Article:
Slasher (I hardly know ‘er)

There wasn’t very much time left and I was running behind. I stepped back and looked at the writing on the mirror. The red glistened nicely and I hoped that with the light off, that it would emanate just a little bit so that whoever might come in would have their interests piqued before throwing on a light. I was running out of time, but I still felt compelled to look around the bathroom. It was tight – even for someone smaller than me, it would be restricting. The mirror was gross before I even started working on it – flecked with water trails and the splatter of toothpaste that had crystallized into sickly streaks that trailed down the glass. The bathtub sat right by the toilet and I wondered how the toilet roll wasn’t always soggy and stuck together between layers. 

I scanned back over to the mirror. “HES IN THE HOUSE!” The missing apostrophe added something, I felt – an urgency that communicated my tone nicely. If I cut the apostrophe, then did I really need the exclamation mark? I decided against it. I rubbed my hand against the glass but only managed to smudge the mark a little bit. I licked my hand and tasted the iron and sugar of the blood on it and swiped at the punctuation. More smudging. 

Just then, I heard the house door slam shut. The master bath that I was in was upstairs, which bought me a moment to gather what I needed and clamber into the tub. I pulled the shower curtain closed around me and tried to breathe quietly. It was a dark blue, heavy cloth shower curtain with black and gold arabesque detailing every six inches from the top of the curtain to the bottom. It would do a great job hiding me. I looked around and felt like I had forgotten something. The fucking lights were still on. Because the bathroom was old, the lights were on a timed switch, like an old microwave. The quick ticking coming from the wall syncopated with my racing heartbeat. Before long, I could hear myself whispering “fuck, fuck, fuck, turn off turn off.” My stomach knotted up and then I heard the stairs creak. Whoever it was was coming up my way. “Fuck fuck fuck.” All of a sudden, like a miracle, the lights shut off and the room went dark. The quiet was a godsend. My breathing was ragged and the butterflies in my gut fluttered so that it felt like my insides would break right through my skin.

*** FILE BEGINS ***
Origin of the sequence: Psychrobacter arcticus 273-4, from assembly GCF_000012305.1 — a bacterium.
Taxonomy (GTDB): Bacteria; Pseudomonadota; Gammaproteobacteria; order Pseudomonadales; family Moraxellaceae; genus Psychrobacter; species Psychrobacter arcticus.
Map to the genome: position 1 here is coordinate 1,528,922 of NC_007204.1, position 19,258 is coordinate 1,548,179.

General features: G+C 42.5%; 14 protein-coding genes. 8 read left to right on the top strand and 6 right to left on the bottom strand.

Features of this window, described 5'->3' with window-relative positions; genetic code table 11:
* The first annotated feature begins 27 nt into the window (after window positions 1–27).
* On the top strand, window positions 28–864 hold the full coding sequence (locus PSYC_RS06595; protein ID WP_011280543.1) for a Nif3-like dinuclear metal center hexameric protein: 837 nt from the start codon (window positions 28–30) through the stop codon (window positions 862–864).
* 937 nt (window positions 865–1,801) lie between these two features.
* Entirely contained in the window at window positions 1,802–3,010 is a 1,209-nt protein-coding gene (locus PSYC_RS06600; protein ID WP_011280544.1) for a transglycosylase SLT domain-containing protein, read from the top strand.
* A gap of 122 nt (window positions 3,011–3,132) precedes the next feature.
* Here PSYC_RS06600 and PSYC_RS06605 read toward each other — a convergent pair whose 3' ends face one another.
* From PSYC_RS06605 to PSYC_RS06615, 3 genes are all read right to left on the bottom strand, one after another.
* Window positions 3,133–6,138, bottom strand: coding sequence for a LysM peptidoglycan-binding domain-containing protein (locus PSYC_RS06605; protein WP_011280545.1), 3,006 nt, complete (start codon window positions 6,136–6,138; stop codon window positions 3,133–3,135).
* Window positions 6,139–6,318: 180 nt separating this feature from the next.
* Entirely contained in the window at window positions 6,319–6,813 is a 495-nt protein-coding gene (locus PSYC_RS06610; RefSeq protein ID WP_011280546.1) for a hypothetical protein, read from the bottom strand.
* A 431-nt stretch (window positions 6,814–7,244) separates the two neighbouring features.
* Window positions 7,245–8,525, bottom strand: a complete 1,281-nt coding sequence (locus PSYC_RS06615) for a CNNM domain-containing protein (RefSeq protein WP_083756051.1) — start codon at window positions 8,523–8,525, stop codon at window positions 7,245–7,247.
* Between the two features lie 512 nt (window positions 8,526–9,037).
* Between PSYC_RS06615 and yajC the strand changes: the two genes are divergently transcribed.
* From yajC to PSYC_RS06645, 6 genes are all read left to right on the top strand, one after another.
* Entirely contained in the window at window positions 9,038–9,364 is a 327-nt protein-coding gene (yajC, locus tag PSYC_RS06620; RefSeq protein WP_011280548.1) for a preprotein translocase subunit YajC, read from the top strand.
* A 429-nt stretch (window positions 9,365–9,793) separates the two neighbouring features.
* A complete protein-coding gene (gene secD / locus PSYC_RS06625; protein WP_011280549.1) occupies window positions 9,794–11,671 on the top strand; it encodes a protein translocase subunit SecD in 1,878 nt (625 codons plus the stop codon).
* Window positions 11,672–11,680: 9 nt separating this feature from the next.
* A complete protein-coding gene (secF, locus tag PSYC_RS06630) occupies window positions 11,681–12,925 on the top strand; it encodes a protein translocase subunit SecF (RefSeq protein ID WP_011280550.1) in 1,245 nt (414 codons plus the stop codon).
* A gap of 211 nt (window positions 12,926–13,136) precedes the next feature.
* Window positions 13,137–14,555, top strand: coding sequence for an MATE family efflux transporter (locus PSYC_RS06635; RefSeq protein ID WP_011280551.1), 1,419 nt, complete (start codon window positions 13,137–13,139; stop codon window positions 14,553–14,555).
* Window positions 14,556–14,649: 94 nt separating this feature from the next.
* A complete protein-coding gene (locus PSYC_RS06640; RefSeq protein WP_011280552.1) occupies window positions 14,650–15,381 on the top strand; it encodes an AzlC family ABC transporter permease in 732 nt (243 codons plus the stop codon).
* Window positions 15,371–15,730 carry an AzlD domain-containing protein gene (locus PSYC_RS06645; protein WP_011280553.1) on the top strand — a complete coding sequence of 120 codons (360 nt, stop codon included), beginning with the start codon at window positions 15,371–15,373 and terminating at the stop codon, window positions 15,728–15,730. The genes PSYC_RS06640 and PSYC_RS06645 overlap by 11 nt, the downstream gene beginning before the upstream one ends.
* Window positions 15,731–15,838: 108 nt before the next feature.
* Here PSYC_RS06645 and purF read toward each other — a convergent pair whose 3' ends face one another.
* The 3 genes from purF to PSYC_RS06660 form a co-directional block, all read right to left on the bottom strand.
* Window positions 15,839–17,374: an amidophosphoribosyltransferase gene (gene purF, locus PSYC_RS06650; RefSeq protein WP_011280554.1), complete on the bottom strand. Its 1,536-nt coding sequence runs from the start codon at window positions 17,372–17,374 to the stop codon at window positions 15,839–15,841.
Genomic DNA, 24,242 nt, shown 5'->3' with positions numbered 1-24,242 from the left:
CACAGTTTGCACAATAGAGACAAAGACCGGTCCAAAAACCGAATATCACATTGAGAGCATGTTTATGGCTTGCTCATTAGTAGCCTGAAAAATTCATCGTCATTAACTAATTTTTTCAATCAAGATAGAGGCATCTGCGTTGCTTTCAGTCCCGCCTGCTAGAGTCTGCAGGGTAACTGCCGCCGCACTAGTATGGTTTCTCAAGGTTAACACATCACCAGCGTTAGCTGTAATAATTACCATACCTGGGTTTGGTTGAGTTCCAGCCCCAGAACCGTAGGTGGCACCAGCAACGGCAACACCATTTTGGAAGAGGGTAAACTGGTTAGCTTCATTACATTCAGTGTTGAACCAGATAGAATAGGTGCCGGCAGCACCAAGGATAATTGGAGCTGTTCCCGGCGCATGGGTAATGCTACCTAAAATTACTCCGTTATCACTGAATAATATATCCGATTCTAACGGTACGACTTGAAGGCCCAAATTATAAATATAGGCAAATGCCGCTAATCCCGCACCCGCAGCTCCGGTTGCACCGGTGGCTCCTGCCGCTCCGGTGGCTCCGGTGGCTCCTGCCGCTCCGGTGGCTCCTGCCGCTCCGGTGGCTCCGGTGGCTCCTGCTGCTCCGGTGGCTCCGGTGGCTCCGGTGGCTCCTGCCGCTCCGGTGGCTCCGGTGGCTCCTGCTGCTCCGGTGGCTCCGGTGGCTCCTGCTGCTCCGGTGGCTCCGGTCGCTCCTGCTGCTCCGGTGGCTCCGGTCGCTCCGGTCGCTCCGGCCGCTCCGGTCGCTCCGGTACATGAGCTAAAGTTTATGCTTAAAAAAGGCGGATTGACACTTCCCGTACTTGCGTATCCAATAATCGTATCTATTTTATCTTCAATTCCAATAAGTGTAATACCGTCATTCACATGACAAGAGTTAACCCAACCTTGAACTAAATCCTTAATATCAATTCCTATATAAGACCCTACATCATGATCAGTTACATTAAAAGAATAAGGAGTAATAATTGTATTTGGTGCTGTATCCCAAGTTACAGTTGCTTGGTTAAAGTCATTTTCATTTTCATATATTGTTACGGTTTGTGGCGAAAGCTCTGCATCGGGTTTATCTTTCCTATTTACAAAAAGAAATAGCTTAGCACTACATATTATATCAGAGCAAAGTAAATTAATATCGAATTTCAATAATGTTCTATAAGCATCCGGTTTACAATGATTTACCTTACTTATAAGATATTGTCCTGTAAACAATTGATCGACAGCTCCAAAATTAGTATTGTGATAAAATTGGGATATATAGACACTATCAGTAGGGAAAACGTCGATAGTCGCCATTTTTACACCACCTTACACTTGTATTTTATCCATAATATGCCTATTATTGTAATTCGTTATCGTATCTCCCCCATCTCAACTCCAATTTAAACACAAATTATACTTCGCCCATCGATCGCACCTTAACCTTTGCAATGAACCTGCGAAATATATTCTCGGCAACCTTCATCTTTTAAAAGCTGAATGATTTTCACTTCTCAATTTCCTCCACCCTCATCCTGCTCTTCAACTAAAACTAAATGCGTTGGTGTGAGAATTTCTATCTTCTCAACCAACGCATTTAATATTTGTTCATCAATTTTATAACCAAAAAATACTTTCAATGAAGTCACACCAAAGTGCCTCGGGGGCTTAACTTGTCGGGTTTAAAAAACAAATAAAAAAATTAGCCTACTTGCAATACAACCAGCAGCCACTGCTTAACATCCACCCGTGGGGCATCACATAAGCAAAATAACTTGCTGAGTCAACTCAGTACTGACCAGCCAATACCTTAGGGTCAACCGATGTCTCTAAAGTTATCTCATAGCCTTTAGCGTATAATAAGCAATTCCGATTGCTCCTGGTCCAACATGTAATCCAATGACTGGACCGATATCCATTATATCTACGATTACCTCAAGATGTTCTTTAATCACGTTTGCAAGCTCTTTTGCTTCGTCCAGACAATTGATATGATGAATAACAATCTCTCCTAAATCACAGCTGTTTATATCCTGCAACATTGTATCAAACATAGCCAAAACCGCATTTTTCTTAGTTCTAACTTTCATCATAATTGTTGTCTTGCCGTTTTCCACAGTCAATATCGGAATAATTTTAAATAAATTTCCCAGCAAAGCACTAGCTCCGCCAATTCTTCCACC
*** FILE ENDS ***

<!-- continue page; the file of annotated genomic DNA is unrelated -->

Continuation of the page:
Sweat caked my forehead and the longer I hid, the more I wondered if I had made the right choices. Was the bathroom the best place to go? Or should I have hidden in the basement? The dark, damp, cool basement would probably have concealed me better. There was a water heater down there, a furnace, untold numbers of boxes and suitcases that would have been a perfect place to blend into, away from peering eyes. Or the attic? Maybe a tougher space to navigate from, but what drama that would have been! Hiding in the attic would have been theatre – I would have been like the Phantom of the Opera, waiting to swoop down onto his soon-to-be-bride. Did the house have a chandelier? Was swinging on one out of the question? Then I noticed the door. Was it open or closed when I came in? Is that the kind of thing that they’d remember? It was too late to do anything about it. I saw a shadow loom on the other side of the door and I held my breath. They paused for a moment right outside. I heard quiet muttering before whoever it was moved along. 

I let out a breath and clutched at the knife that I picked up from the kitchen before making my way upstairs. I was holding it in the classic way, hand upright and the blade going away from my body so that I could slash if I needed to. The urgency of the moment passed and suddenly I was waiting. Breaths turned into seconds, turned into minutes. I couldn’t check my watch – my wrist was too covered in blood from where I made the cut so that I could write out my mirror message. I settled against the wall behind me and felt a cold, metal bar. I turned slightly and saw bolts glint in the light reflected from the hallway.